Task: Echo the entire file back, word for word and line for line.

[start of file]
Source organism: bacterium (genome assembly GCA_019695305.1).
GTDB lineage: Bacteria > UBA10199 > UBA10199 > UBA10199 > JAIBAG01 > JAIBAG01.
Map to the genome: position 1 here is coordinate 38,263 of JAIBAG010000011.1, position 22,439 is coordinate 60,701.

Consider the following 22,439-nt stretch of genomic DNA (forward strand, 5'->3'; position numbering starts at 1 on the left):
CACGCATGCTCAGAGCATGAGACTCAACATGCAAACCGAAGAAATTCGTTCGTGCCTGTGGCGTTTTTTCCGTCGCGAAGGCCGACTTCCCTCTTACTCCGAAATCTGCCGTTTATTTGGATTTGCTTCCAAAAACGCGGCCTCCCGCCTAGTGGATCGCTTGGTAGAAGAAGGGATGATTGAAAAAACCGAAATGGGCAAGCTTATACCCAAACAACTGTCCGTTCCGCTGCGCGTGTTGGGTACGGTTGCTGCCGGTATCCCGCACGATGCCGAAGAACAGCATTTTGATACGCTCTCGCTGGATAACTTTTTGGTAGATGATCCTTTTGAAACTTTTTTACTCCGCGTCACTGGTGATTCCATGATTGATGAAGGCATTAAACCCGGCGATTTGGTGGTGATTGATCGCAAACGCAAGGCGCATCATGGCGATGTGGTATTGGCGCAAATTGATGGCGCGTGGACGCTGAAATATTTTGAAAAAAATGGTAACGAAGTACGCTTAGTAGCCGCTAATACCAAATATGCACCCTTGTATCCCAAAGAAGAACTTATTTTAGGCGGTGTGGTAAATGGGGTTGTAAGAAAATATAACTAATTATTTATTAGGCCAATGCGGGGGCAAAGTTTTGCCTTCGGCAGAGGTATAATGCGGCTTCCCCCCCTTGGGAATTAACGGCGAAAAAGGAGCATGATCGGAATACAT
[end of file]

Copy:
Source organism: bacterium (genome assembly GCA_019695305.1).
GTDB lineage: Bacteria > UBA10199 > UBA10199 > UBA10199 > JAIBAG01 > JAIBAG01.
Map to the genome: position 1 here is coordinate 38,263 of JAIBAG010000011.1, position 22,439 is coordinate 60,701.

Consider the following 22,439-nt stretch of genomic DNA (forward strand, 5'->3'; position numbering starts at 1 on the left):
CACGCATGCTCAGAGCATGAGACTCAACATGCAAACCGAAGAAATTCGTTCGTGCCTGTGGCGTTTTTTCCGTCGCGAAGGCCGACTTCCCTCTTACTCCGAAATCTGCCGTTTATTTGGATTTGCTTCCAAAAACGCGGCCTCCCGCCTAGTGGATCGCTTGGTAGAAGAAGGGATGATTGAAAAAACCGAAATGGGCAAGCTTATACCCAAACAACTGTCCGTTCCGCTGCGCGTGTTGGGTACGGTTGCTGCCGGTATCCCGCACGATGCCGAAGAACAGCATTTTGATACGCTCTCGCTGGATAACTTTTTGGTAGATGATCCTTTTGAAACTTTTTTACTCCGCGTCACTGGTGATTCCATGATTGATGAAGGCATTAAACCCGGCGATTTGGTGGTGATTGATCGCAAACGCAAGGCGCATCATGGCGATGTGGTATTGGCGCAAATTGATGGCGCGTGGACGCTGAAATATTTTGAAAAAAATGGTAACGAAGTACGCTTAGTAGCCGCTAATACCAAATATGCACCCTTGTATCCCAAAGAAGAACTTATTTTAGGCGGTGTGGTAAATGGGGTTGTAAGAAAATATAACTAATTATTTATTAGGCCAATGCGGGGGCAAAGTTTTGCCTTCGGCAGAGGTATAATGCGGCTTCCCCCCCTTGGGAATTAACGGCGAAAAAGGAGCATGATCGGAATACAT